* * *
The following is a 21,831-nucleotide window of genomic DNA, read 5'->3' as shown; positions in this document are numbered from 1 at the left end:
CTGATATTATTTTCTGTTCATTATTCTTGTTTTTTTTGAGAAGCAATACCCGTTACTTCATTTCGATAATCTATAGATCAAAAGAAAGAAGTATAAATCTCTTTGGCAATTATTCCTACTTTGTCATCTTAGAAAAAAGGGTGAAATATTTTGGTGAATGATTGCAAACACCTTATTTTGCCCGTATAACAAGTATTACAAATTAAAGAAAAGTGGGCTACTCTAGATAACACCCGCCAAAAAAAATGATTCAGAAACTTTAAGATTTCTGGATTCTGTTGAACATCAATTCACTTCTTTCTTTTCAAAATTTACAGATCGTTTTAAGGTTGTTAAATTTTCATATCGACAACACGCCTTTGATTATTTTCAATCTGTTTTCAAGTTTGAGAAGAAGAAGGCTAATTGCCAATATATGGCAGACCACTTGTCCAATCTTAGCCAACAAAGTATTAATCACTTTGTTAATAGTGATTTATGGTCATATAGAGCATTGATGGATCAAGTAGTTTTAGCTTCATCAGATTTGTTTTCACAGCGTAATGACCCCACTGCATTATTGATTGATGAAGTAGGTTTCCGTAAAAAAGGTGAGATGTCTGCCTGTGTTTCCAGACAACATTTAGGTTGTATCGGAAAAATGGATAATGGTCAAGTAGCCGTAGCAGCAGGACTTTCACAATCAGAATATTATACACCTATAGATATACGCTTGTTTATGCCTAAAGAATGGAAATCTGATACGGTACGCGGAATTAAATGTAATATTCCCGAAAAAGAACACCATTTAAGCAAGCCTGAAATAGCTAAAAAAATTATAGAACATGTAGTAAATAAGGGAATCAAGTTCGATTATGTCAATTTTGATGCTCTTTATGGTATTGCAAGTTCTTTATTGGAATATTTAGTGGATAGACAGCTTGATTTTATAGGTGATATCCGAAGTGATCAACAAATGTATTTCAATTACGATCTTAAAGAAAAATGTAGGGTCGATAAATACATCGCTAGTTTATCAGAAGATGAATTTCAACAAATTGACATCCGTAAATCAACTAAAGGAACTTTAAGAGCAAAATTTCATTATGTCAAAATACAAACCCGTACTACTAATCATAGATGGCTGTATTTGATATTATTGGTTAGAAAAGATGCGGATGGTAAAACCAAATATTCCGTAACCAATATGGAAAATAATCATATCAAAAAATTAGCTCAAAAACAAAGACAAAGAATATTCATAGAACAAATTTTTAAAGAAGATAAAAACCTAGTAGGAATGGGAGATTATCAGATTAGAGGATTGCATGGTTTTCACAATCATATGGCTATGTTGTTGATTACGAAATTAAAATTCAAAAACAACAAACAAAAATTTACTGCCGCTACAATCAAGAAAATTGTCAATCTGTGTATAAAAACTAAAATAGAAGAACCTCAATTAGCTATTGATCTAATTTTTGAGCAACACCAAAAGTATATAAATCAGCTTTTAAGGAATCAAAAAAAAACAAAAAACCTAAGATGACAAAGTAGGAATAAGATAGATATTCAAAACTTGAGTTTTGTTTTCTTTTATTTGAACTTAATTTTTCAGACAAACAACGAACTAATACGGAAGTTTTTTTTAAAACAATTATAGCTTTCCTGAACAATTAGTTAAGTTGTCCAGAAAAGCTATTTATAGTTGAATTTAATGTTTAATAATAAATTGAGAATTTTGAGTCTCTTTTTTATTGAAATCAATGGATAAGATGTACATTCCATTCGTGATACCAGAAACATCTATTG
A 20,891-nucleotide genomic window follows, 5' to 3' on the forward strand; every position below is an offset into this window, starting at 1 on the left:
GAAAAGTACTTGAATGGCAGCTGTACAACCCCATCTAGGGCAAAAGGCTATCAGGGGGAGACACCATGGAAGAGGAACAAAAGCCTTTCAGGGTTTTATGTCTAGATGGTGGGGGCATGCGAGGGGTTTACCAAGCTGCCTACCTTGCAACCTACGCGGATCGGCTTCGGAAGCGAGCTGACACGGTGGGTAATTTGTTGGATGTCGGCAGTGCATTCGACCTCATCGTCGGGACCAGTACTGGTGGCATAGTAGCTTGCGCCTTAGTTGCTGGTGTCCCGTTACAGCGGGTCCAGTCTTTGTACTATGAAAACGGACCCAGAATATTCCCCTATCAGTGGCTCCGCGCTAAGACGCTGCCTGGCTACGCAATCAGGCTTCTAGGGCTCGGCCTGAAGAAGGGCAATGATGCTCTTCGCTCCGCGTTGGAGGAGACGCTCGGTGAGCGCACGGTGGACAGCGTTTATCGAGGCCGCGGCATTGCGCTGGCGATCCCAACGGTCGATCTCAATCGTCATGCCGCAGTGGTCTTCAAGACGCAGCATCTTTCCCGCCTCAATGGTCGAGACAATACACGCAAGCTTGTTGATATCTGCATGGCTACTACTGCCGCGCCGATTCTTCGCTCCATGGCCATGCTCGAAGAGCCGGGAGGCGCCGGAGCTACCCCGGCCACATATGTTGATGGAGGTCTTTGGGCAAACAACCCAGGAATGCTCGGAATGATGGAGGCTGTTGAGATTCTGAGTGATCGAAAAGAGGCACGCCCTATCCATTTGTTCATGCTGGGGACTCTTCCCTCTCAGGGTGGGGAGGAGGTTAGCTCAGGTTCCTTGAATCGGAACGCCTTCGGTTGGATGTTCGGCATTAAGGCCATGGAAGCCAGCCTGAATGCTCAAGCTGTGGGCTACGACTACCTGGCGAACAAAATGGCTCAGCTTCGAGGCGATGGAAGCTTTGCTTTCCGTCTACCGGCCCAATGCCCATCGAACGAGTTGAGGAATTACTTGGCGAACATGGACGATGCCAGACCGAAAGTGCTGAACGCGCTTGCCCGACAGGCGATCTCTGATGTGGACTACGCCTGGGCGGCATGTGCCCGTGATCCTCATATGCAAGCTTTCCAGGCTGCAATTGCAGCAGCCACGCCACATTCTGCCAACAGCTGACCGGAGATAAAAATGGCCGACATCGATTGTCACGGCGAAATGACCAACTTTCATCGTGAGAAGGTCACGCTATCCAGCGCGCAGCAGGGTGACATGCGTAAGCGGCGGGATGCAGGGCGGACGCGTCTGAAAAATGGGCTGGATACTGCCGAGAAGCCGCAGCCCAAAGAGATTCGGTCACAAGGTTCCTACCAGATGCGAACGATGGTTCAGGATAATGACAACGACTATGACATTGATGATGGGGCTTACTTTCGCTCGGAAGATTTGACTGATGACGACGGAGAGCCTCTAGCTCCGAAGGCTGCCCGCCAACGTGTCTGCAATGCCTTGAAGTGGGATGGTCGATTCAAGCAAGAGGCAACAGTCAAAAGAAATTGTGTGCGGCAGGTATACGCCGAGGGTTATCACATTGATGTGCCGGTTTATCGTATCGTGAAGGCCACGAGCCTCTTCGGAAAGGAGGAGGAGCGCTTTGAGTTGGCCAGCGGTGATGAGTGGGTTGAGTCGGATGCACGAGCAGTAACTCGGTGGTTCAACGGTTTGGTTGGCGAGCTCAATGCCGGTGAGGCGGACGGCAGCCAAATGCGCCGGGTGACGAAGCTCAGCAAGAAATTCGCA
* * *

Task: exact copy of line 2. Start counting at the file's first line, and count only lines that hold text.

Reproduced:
CTGATATTATTTTCTGTTCATTATTCTTGTTTTTTTTGAGAAGCAATACCCGTTACTTCATTTCGATAATCTATAGATCAAAAGAAAGAAGTATAAATCTCTTTGGCAATTATTCCTACTTTGTCATCTTAGAAAAAAGGGTGAAATATTTTGGTGAATGATTGCAAACACCTTATTTTGCCCGTATAACAAGTATTACAAATTAAAGAAAAGTGGGCTACTCTAGATAACACCCGCCAAAAAAAATGATTCAGAAACTTTAAGATTTCTGGATTCTGTTGAACATCAATTCACTTCTTTCTTTTCAAAATTTACAGATCGTTTTAAGGTTGTTAAATTTTCATATCGACAACACGCCTTTGATTATTTTCAATCTGTTTTCAAGTTTGAGAAGAAGAAGGCTAATTGCCAATATATGGCAGACCACTTGTCCAATCTTAGCCAACAAAGTATTAATCACTTTGTTAATAGTGATTTATGGTCATATAGAGCATTGATGGATCAAGTAGTTTTAGCTTCATCAGATTTGTTTTCACAGCGTAATGACCCCACTGCATTATTGATTGATGAAGTAGGTTTCCGTAAAAAAGGTGAGATGTCTGCCTGTGTTTCCAGACAACATTTAGGTTGTATCGGAAAAATGGATAATGGTCAAGTAGCCGTAGCAGCAGGACTTTCACAATCAGAATATTATACACCTATAGATATACGCTTGTTTATGCCTAAAGAATGGAAATCTGATACGGTACGCGGAATTAAATGTAATATTCCCGAAAAAGAACACCATTTAAGCAAGCCTGAAATAGCTAAAAAAATTATAGAACATGTAGTAAATAAGGGAATCAAGTTCGATTATGTCAATTTTGATGCTCTTTATGGTATTGCAAGTTCTTTATTGGAATATTTAGTGGATAGACAGCTTGATTTTATAGGTGATATCCGAAGTGATCAACAAATGTATTTCAATTACGATCTTAAAGAAAAATGTAGGGTCGATAAATACATCGCTAGTTTATCAGAAGATGAATTTCAACAAATTGACATCCGTAAATCAACTAAAGGAACTTTAAGAGCAAAATTTCATTATGTCAAAATACAAACCCGTACTACTAATCATAGATGGCTGTATTTGATATTATTGGTTAGAAAAGATGCGGATGGTAAAACCAAATATTCCGTAACCAATATGGAAAATAATCATATCAAAAAATTAGCTCAAAAACAAAGACAAAGAATATTCATAGAACAAATTTTTAAAGAAGATAAAAACCTAGTAGGAATGGGAGATTATCAGATTAGAGGATTGCATGGTTTTCACAATCATATGGCTATGTTGTTGATTACGAAATTAAAATTCAAAAACAACAAACAAAAATTTACTGCCGCTACAATCAAGAAAATTGTCAATCTGTGTATAAAAACTAAAATAGAAGAACCTCAATTAGCTATTGATCTAATTTTTGAGCAACACCAAAAGTATATAAATCAGCTTTTAAGGAATCAAAAAAAAACAAAAAACCTAAGATGACAAAGTAGGAATAAGATAGATATTCAAAACTTGAGTTTTGTTTTCTTTTATTTGAACTTAATTTTTCAGACAAACAACGAACTAATACGGAAGTTTTTTTTAAAACAATTATAGCTTTCCTGAACAATTAGTTAAGTTGTCCAGAAAAGCTATTTATAGTTGAATTTAATGTTTAATAATAAATTGAGAATTTTGAGTCTCTTTTTTATTGAAATCAATGGATAAGATGTACATTCCATTCGTGATACCAGAAACATCTATTG